Never tag people in a post that does not directly relate to them. This is SPAM.
It is right up there with posts that have too many hashtags or irrelevant hashtags. They provide no benefit, look spammy and make it harder for people to be interested in what you have to say.
c) Is it easily consumed by them?
If your preferred content is videos, and not blog posts, but a company you are interested in shares only blog posts, how long will you follow it on social media?
We all have a preference for consuming content.
Find out what content formats your ideal clients prefer to consume, whether that’s blog posts, videos, podcasts, infographics, etc. And then share plenty of content in those formats.
Additional Reading: Is Your LinkedIn Content Strategy Making You Look Desperate?
Did they ask for it?
How annoying do you find it when the first communication you receive from the person you just followed, connected to or friended is their sales pitch?
Yet so many professional and businesses do that.
I cannot stress enough the importance of asking permission to market.
Your ideal clients will often treat anything they didn’t ask for or agree to as SPAM.
That’s why even messages with links or attachments to valuable content you send to your ideal clients could be seen as spam by them.
To avoid that, first work to establish some rapport with your clients. Begin by having a conversation with them about them. Find out what is important to them, and identify any commonalities you share.
Once you have built some rapport, you can ask them for permission to share a helpful piece of content with them.
When asking them, share some interesting facts, stats or quotes from the content they will find particularly compelling. Then you can ask them if they would like for you to send them the link or document.
When they say yes, you’ll know they are interested in your offering. They will likely consume the content, appreciating you respected their time and attention.
Change the conversation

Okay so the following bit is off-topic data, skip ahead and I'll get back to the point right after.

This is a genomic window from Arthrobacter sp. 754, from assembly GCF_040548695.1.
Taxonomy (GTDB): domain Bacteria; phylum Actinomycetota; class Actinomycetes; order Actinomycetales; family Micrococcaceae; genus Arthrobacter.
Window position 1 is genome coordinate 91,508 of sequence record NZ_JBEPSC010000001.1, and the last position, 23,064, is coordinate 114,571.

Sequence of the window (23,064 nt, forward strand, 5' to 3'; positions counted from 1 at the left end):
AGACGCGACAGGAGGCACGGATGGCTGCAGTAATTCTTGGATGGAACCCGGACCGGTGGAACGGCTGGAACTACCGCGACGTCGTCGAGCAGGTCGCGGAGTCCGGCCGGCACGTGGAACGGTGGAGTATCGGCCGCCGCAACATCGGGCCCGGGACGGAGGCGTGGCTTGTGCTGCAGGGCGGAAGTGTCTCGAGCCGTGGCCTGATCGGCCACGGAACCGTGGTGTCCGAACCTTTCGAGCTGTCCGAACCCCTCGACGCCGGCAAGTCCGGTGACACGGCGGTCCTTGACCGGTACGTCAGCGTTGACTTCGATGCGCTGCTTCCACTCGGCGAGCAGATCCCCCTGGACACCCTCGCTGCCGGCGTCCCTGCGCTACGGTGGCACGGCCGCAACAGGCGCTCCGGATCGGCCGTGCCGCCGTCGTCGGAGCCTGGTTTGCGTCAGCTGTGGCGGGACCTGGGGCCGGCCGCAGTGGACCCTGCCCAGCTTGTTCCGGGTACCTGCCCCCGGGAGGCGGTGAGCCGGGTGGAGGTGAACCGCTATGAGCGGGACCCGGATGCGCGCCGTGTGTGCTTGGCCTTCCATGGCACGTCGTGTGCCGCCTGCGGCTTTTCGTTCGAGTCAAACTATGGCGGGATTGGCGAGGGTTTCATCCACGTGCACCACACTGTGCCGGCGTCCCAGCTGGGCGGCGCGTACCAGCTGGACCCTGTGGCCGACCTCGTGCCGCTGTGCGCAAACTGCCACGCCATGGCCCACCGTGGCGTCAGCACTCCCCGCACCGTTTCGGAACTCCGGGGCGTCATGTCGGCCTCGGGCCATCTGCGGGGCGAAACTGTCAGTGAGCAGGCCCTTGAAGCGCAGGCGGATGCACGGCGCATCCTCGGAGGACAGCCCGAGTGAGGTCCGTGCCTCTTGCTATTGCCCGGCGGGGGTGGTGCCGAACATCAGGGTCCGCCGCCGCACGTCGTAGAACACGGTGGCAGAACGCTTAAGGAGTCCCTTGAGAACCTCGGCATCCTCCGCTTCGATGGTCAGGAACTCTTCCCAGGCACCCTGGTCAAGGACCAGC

You must change your approach and mindset on social media from “What can I sell you?” to “How can I help you?”
“What can I sell you?” says:
- I care about your money.
- What else can I sell you?
- Thank you for your business.
“How can I help you?” says:
- I care about you and your business.
- How else can I add value?
- Thank you for helping us do business better.
Which type of conversation do you think is less likely to be perceived as spammy and ultimately lead to more engagement and foster relationships?
Am I engaging in conversations?
Have you ever left a question or comment on a social media post of a business and never got any reply or acknowledgement? How did that feel?
It’s annoying when you hope to have a conversation with a person or business, and they can’t be bothered to engage with you.
Think about it this way. Would you ever go up to someone at a networking event and say “Hi, nice to meet you. Now buy my stuff!”?
Of course, you wouldn’t. Don’t do it on social media platforms. It’s SPAM!
If you don’t want to be seen as a social media spammer, engage with your ideal clients when they ask questions or leave comments on your posts.
People want to be seen, and they want to be acknowledged. Your response can often be as simple as clicking the like button or leaving a quick thanks.
Instead of blasting your ideal clients with sales information, post with the intention of generating more engagement from them.
If you aren’t getting engagement, you aren’t having conversations. And if you aren’t having conversations, you are not building relationships and establishing trust. And that means you are not generating clients and sales.
Remember, people buy from people they know, like and trust.
Ask yourself “Would I consider this spam?”
The best way to ensure you do not become a social media spammer is to always ask yourself “Would I consider this spam if I received it?’
If you would find it annoying or irrelevant, chances are your ideal clients will feel the same way.
By approaching social media the right way, you will build a community made up of your ideal clients. These clients will be interested in what you share and will want to know more about how your solution can solve their problems or fulfil their desires.
What are some of the social media spamming practices you see? Let me know in the comments below.